9. Bentolila, Samuel & Bertola, Giuseppe, 1990. "Firing Costs and Labour Demand: How Bad Is Eurosclerosis?," Review of Economic Studies, Wiley Blackwell, vol. 57(3), pages 381-402, July.
  10. Bontemps, Christian & Robin, Jean-Marc & Van den Berg, Gerard J, 1999. "An Empirical Equilibrium Job Search Model with Search on the Job and Heterogeneous Workers and Firms," International Economic Review, Department of Economics, University of Pennsylvania and Osaka University Institute of Social and Economic Research Association, vol. 40(4), pages 1039-74, November.
  11. Fernando Alvarez & Marcelo Veracierto, 2006. "Fixed-Term Employment Contracts in an Equilibrium Search Model," NBER Working Papers 12791, National Bureau of Economic Research, Inc.
  12. Cahuc, Pierre & Postel-Vinay, Fabien, 2001. "Temporary Jobs, Employment Protection and Labor Market Performance," IZA Discussion Papers 260, Institute for the Study of Labor (IZA).
  13. Eckstein, Zvi & Wolpin, Kenneth I, 1990. "Estimating a Market Equilibrium Search Model from Panel Data on Individuals," Econometrica, Econometric Society, vol. 58(4), pages 783-808, July.
  14. Eckstein, Zvi & van den Berg, Gerard J., 2003. "Empirical Labor Search: A Survey," IZA Discussion Papers 929, Institute for the Study of Labor (IZA).
  15. Mariano Bosch & Julen Esteban-Pretel, 2009. "Cyclical Informality and Unemployment," CIRJE F-Series CIRJE-F-613, CIRJE, Faculty of Economics, University of Tokyo.
  16. César Alonso-Borrego & Jesús Fernández-Villaverde & José E. Galdón-Sánchez, 2004. "Evaluating Labor Market Reforms: A General Equilibrium Approach," PIER Working Paper Archive 04-016, Penn Institute for Economic Research, Department of Economics, University of Pennsylvania.
  17. Danielle Venn, 2009. "Legislation, Collective Bargaining and Enforcement: Updating the OECD Employment Protection Indicators," OECD Social, Employment and Migration Working Papers 89, OECD Publishing.
  18. Eric F. Smith, 2007. "Limited Duration Employment," Review of Economic Dynamics, Elsevier for the Society for Economic Dynamics, vol. 10(3), pages 444-471, July.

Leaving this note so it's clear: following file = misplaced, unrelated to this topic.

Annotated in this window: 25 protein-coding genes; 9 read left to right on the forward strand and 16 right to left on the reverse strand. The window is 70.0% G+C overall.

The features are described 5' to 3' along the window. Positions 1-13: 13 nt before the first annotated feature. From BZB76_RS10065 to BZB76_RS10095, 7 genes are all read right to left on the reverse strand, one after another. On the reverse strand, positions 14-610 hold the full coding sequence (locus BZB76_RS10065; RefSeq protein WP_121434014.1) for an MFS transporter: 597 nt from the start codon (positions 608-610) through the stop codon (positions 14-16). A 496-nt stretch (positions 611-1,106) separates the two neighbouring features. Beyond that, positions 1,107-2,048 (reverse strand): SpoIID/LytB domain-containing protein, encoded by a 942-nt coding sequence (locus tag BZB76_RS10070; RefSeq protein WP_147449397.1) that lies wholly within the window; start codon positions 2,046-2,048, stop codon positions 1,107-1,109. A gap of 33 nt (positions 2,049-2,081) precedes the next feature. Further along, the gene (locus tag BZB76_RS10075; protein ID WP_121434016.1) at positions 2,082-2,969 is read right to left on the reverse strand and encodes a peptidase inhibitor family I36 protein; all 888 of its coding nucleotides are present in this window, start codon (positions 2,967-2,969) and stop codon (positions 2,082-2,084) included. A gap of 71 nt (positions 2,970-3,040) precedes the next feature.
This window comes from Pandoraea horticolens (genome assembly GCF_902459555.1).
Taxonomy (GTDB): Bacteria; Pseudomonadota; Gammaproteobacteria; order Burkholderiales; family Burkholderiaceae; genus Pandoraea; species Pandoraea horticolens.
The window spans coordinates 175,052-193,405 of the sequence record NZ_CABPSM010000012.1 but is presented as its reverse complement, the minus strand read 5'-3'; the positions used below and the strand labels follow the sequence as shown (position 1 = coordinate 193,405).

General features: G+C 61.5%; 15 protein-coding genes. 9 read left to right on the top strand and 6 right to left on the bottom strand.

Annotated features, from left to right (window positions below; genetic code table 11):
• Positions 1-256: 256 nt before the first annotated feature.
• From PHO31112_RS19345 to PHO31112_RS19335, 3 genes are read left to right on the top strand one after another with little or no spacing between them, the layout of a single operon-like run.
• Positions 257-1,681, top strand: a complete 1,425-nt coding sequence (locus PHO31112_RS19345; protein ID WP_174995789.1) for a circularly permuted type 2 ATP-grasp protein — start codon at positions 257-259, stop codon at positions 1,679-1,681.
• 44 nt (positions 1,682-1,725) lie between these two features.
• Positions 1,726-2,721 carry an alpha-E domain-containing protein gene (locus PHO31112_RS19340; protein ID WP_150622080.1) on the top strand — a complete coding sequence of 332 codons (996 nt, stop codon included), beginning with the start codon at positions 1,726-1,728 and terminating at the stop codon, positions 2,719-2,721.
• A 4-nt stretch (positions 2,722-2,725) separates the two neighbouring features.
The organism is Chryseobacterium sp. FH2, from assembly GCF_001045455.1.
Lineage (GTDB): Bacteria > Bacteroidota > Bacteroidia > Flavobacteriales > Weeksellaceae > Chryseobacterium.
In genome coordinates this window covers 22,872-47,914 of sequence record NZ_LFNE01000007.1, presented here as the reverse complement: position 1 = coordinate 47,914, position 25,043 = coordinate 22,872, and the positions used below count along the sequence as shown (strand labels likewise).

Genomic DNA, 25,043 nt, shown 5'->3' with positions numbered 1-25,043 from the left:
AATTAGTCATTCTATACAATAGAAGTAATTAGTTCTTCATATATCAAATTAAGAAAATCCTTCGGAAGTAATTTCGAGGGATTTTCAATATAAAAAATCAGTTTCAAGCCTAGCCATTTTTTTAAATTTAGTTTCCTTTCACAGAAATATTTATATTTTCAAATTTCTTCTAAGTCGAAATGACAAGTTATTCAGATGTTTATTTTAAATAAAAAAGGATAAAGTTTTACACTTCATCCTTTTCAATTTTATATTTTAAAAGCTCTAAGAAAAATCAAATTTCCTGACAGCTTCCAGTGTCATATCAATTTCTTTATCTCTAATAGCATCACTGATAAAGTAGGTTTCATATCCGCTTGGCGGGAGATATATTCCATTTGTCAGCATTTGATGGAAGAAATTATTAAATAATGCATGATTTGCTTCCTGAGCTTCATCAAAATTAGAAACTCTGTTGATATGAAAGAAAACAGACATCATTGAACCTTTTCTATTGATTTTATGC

19. Shutao Cao & Danny Leung, 2010. "Stability versus Flexibility: The Role of Temporary Employment in Labour Adjustment," Working Papers 10-27, Bank of Canada.
Full references (including those not matched with items on IDEAS)

This item is not listed on Wikipedia, on a reading list or among the top items on IDEAS.

When requesting a correction, please mention this item's handle: RePEc:red:sed011:872. See general information about how to correct material in RePEc.

For technical questions regarding this item, or to correct its authors, title, abstract, bibliographic or download information, contact: (Christian Zimmermann)

If you have authored this item and are not yet registered with RePEc, we encourage you to do it here. This allows to link your profile to this item. It also allows you to accept potential citations to this item that we are uncertain about.

If references are entirely missing, you can add them using this form.

If the full references list an item that is present in RePEc, but the system did not link to it, you can help with this form.

If you know of missing items citing this one, you can help us creating those links by adding the relevant references in the same way as above, for each refering item. If you are a registered author of this item, you may also want to check the "citations" tab in your profile, as there may be some citations waiting for confirmation.

Please note that corrections may take a couple of weeks to filter through the various RePEc services.

This information is provided to you by IDEAS at the Research Division of the Federal Reserve Bank of St. Louis using RePEc data.